Tech

Autochek Commences Operations in Ghana with New Accra Office

Automotive technology company Autochek on Wednesday said it has kickstarted operations in Accra, Ghana to “support the delivery of technology solutions for one of Africa’s most advanced automotive markets.”

This follows a $3.4 million pre-seed funding raise in November 2020, which the company said it planned to use in growing its Nigeria and Ghana operations as well as its teams in both markets.

Building on the work Cheki Ghana (acquired by Autochek in September 2020) has done over the last decade, Autochek is combining technology and data to create a single marketplace for car sales, car loans, and car repairs in Ghana, it said in a press release sent to Arbiterz.

Consumers in Ghana can now buy cars and access car loans via the Autochek app, iOS app (coming soon), or website, knowing that every listed car has undergone a 150-point inspection process.

The inspection service can also be used for cars outside the Autochek network and the company has said it will enable more effective sourcing and affordable car loans, as well as car repairs and warranties.

Autochek has also onboarded auto dealers and auto workshops from across the country who can now rely on consistent leads that have been filtered to validate their interest. Car owners can book maintenance and repairs via the app and the website with the confidence that their cars will be in the hands of standardised workshops and technicians from Autochek’s partner network.

By focusing on the needs of both customers and dealers, Autochek is building an ecosystem of solutions that will deliver an unrivalled customer experience,” it said.

Also Read: Autochek Secures $3.4mn Funding to Deliver Technology for African Automotive Industry

Advanced but fragmented industry

Ghana is home to one of the most advanced automotive industries in Africa but “there is still some work to be done, especially with regards to the day to day experience for consumers, dealers, and workshops,” Autochek’s Head of Business Operations in Ghana Yvonne Ahlie said.

“The fragmentation of the industry means most players are operating in silos and are not able to reap the full benefits of what the market has to offer. (And) there is also a dearth of comprehensive data that dealers and workshops can use to underpin business decisions and this is impacting their performance.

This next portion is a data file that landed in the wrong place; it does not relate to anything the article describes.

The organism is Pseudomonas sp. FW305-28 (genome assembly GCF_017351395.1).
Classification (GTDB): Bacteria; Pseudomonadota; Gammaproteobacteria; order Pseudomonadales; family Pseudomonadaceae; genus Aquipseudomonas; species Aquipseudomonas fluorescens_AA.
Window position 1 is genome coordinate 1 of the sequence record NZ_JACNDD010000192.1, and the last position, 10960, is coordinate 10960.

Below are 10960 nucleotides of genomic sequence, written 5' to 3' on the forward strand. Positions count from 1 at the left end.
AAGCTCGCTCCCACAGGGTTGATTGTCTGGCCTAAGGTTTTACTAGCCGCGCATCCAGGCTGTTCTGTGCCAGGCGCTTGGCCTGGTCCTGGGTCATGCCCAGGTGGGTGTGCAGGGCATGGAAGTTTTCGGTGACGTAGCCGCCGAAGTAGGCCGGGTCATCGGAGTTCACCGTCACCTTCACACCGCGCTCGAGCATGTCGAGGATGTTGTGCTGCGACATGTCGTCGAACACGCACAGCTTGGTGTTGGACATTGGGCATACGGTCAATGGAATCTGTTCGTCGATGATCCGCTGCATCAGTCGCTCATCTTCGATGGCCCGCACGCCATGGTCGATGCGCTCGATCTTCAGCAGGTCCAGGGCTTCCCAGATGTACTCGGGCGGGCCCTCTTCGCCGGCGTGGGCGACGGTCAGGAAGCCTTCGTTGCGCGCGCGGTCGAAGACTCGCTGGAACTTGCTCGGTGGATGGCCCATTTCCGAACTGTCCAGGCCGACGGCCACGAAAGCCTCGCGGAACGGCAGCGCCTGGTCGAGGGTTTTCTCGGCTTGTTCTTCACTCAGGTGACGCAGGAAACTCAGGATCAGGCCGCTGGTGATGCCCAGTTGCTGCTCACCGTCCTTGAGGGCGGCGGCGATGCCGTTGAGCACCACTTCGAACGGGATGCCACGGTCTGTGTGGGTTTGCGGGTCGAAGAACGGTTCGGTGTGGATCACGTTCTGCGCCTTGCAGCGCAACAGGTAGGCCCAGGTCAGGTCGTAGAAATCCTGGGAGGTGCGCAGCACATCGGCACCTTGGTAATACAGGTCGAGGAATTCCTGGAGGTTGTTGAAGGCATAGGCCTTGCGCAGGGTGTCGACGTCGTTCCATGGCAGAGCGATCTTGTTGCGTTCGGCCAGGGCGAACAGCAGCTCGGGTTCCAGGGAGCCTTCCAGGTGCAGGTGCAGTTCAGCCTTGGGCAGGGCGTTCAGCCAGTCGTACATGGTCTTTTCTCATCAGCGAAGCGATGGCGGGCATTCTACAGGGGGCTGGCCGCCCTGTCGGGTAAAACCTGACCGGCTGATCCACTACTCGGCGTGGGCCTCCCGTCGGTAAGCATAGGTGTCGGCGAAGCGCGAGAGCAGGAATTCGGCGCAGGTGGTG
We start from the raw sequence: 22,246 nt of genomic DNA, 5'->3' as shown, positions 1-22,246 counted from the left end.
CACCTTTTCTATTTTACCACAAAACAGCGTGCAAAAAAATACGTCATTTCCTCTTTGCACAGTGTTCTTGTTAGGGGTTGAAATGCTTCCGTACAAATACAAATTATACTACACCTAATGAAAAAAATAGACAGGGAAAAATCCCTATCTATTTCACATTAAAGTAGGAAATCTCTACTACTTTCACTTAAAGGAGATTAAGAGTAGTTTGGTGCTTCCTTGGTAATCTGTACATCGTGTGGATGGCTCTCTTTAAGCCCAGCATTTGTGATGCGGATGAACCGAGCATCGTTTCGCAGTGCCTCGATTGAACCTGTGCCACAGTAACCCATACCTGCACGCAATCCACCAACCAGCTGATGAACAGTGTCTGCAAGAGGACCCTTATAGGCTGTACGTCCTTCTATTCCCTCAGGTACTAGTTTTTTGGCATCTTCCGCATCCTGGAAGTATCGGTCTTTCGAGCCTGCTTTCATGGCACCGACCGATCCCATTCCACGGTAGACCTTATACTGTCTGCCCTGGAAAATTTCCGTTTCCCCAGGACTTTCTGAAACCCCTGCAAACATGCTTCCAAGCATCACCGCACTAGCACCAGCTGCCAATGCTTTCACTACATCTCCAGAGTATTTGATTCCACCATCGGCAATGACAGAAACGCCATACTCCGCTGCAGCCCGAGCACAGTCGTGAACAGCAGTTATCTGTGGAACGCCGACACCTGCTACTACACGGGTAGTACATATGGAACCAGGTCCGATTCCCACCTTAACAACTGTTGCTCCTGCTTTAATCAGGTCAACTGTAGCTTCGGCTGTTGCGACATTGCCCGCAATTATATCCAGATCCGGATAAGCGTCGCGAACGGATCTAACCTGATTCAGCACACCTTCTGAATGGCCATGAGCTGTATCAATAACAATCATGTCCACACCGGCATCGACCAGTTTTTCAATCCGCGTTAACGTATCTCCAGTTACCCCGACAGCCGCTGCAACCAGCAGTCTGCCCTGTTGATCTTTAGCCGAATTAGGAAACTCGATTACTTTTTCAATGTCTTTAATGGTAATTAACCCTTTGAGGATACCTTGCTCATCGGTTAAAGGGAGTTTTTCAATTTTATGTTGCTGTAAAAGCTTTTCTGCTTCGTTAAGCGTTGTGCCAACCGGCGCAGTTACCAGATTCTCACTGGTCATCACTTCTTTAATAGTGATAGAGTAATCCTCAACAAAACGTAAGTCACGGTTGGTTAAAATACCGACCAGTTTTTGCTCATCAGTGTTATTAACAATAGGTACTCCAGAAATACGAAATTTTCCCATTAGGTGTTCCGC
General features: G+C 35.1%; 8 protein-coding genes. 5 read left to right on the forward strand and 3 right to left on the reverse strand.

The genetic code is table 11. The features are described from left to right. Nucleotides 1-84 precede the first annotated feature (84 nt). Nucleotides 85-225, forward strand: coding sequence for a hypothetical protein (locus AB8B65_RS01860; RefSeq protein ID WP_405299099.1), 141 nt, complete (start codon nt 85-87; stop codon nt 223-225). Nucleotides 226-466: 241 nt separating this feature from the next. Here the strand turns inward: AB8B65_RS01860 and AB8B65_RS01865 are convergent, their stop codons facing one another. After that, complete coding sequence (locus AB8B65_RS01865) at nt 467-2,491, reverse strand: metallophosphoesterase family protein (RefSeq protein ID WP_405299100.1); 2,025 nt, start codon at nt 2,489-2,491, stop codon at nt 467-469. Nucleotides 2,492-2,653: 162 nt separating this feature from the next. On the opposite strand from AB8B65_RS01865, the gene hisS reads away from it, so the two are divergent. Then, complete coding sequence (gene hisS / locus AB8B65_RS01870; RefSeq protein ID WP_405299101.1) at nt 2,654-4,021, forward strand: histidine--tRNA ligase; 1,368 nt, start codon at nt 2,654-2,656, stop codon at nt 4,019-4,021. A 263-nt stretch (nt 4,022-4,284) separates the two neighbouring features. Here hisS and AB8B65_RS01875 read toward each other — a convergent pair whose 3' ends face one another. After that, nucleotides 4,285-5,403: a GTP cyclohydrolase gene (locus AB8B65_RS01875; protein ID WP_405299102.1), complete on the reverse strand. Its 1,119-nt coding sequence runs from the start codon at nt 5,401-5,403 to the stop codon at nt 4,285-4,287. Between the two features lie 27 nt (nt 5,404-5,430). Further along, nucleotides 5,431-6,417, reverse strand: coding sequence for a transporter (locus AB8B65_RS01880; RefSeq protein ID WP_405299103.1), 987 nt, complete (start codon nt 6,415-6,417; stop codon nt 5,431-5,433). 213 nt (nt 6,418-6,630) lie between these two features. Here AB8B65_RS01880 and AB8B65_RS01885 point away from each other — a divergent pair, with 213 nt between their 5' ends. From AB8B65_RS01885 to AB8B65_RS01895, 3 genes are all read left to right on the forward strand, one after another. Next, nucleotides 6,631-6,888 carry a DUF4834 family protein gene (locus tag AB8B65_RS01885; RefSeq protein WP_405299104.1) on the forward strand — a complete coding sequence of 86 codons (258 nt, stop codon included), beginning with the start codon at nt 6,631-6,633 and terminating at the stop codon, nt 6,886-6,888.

“This is where Autochek will make a difference by combining data and technology to transform the automotive transaction ecosystem and enable excellence across the value chain,” she added.

Opportunities with new automotive policy

Ghana’s automotive industry has experienced significant change as a result of the 2019 Ghana Automotive Development Policy which aims to attract investment into the industry, encourage local manufacturing and make affordable vehicles more readily available.

One of the aims of the policy is to reduce the heavy reliance on used vehicles. The average number of imported vehicles in the country stands at over 100,000 per year, of which about 90 percent are used. Imported used cars are estimated to be worth $1.14 billion per annum, accounting for 12 percent of the country’s import bill, and constitute the top single import item.

The new policy, which bans the importation of vehicles more than 10 years old, is projected to cost the government an estimated $143 million in customs revenue between 2019-2022. But the country can make up the shortfall thanks to investments from global carmakers attracted by the policy’s tax incentives.

Also Read: North America Officials Intercept over 900 Stolen Cars Bound for Nigeria, Ghana

The country’s attempts to develop a car industry hub in West Africa seem to be paying off. As of October last year, a string of the world’s biggest automakers including Volkswagen, Toyota, and Nissan were investing in vehicle assembly plants in Ghana.

With more cars being built locally, there is an opportunity to create more jobs and improve technical expertise in the automotive industry in Ghana and across Africa. “We are excited to be in Ghana and to be part of the ecosystem,” said Etop Ikpe, CEO and Co-Founder of Autochek. 

“The government is doing a lot of great work to support the automotive industry but there is also a need to make sure that vehicles meet a certain standard before they are bought or sold locally. This is where we hope to bring our expertise to create an effective and efficient marketplace for everybody,” the chief executive added.

There has been an increase in demand for tech-enabled solutions as people and businesses respond to the Covid-19 pandemic and the challenges that have come with it. Acknowledging this, Ikpe stated that Autochek’s “tech-enabled approach will enable a better customer experience and facilitate transparency and ease of doing business, which in turn translates to increase in transactions and more efficient business operations.”

Over the next year, Autochek aims to onboard more than 500 dealers and workshops across various cities in Ghana, making it easier for Ghanaians across the country to access the automotive services they need.

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